OIL PRICE: $45.5
REUTERS wrote, oil edged further above $45 a barrel on Tuesday as forecasts for a drop in U.S. inventories and speculation of producer action to prop up prices countered concern about a supply glut.
Total U.S. crude inventories were expected to fall by 1 million barrels in weekly reports, although market intelligence firm Genscape has reported a rise of more than 307,000 barrels at the Cushing, Oklahoma U.S. crude delivery hub, traders said.
Brent crude for October LCOc1 was up 13 cents at $45.52 a barrel by 1042 GMT (0642 ET), after rising $1.12 on Monday. The global benchmark fell nearly 15 percent in July. U.S. crude for September CLc1 was up 21 cents at $43.23.
"One can only wonder how long this enthusiasm will last considering the oversupplied fundamental backdrop," said Tamas Varga of oil broker PVM. "Current oil price strength does not feel justified."
OPEC comments helped fuel the gain on Monday. Its president Qatar, in a rare statement issued by the group's Vienna headquarters, said the market was on the path to rebalancing and the drop in prices would be temporary.
OPEC sources have been saying since June that renewed talks about a global output freeze could take place in September, when most members, plus non-members such as Russia, are expected to attend an International Energy Forum meeting in Algeria.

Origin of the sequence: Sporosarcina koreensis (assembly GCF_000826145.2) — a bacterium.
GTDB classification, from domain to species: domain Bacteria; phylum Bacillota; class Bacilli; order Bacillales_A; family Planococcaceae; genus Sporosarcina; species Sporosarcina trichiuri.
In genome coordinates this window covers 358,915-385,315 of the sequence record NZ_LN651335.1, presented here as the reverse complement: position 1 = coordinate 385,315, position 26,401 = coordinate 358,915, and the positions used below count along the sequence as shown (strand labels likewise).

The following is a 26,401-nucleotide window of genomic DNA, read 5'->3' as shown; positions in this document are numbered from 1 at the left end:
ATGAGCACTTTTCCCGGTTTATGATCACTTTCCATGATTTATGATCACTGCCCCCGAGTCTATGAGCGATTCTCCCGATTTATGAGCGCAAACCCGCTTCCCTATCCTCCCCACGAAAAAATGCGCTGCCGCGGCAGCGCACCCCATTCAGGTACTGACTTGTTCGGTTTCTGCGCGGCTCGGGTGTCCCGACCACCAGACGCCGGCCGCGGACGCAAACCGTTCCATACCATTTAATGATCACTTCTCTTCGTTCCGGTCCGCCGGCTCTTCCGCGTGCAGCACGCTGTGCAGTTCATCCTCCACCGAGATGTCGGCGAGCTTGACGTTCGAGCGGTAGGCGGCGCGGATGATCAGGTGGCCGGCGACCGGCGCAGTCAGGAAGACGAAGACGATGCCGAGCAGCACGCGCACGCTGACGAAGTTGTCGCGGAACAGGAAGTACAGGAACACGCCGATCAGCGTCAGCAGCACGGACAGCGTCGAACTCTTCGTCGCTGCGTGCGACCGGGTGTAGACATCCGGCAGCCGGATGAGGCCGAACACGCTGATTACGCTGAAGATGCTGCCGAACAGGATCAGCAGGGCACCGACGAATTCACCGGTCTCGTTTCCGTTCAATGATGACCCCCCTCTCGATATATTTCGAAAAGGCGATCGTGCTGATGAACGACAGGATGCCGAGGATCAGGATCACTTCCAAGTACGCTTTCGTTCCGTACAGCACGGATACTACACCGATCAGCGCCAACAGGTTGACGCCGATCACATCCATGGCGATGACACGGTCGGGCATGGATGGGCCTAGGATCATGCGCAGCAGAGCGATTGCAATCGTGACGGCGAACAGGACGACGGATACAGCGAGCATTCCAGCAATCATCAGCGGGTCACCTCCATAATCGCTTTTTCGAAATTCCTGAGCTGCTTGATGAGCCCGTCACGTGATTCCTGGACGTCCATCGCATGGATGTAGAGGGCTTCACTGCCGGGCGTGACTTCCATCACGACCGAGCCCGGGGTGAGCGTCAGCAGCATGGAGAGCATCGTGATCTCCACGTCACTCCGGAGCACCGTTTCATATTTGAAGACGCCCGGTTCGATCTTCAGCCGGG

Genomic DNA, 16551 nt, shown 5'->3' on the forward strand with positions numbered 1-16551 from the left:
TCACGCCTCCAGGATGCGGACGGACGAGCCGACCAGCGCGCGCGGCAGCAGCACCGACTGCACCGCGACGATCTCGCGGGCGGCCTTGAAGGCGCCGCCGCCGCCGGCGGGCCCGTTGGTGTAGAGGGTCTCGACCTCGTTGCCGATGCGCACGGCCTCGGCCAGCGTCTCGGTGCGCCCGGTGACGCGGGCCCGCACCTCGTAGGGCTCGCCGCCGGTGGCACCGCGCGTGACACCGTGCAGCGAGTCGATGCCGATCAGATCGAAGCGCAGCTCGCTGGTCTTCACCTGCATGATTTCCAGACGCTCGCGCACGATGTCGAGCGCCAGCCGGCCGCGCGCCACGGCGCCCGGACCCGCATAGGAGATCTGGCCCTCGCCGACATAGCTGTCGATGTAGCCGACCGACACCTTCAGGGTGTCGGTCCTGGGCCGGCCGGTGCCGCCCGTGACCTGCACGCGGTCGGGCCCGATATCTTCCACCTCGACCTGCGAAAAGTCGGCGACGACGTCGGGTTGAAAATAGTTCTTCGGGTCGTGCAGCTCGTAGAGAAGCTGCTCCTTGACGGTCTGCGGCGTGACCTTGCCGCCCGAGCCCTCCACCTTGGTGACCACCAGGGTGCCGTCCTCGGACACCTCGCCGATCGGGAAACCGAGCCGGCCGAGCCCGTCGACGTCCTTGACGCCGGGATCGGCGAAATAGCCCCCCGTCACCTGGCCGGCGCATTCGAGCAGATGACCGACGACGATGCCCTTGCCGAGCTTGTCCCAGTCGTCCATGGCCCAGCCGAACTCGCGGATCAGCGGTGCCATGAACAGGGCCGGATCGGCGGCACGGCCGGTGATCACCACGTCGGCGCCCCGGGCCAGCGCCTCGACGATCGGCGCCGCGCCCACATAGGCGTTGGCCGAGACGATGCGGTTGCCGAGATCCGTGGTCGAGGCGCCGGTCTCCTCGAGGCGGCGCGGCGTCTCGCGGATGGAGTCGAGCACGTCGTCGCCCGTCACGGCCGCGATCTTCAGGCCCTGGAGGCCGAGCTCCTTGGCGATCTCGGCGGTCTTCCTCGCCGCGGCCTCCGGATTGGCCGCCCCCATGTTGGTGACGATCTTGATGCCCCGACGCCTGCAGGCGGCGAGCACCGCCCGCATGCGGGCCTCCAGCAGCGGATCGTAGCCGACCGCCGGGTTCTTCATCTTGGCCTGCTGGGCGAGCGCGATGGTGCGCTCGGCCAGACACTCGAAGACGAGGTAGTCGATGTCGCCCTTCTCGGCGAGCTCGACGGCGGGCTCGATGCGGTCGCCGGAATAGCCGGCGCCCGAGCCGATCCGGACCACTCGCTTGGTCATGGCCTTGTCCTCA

The oil minister for cash-strapped Venezuela sought to keep alive the prospect of producer action to boost prices, saying on Monday a meeting between OPEC and non-OPEC countries may take place "in the coming weeks".
But Russia said it does not see grounds for new talks with OPEC yet. Iran, which refused to join an initiative discussed earlier this year to freeze output levels, has not said whether it would cooperate with any new effort.
Later on Tuesday, the latest round of U.S. inventory reports will be in focus. Analysts in a Reuters poll forecast that U.S. crude stockpiles fell by 1 million barrels last week.
The American Petroleum Institute, an industry group, is due to release its inventory update at 2030 GMT, ahead of the government's report on Wednesday.
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BLOOMBERG - While Europe as a whole gets more than a third of its gas from Russia, that share is lower in the U.K., which receives the bulk of its fuel from North Sea fields and Norway. Still, Moscow-based Gazprom PJSC was the second-biggest supplier to major industrial consumers in the U.K. last year, according to Britain’s energy regulator Ofgem.
FT - of the six LNG tankers that have made deliveries into the UK so far in 2018 three have carried cargoes originally from Russia, leading to questions about whether Moscow was gaining a foothold in the UK gas market after starting up the Yamal LNG facility in Siberia late last year.
REUTERS - So far this year, two Yamal cargoes unloaded at British terminals for domestic consumption, accounting for about a third of Britain’s 2018 LNG imports after typical supplier Qatar pre-sold the bulk of its winter output to Asia last year.
REUTERS - U.S. West Texas Intermediate (WTI) crude futures CLc1 were at $60.77 a barrel at 0753 GMT, up 6 cents, or 0.1 percent, from their previous settlement. Brent crude futures LCOc1 were at $64.62 per barrel, down just 2 cents from their last close.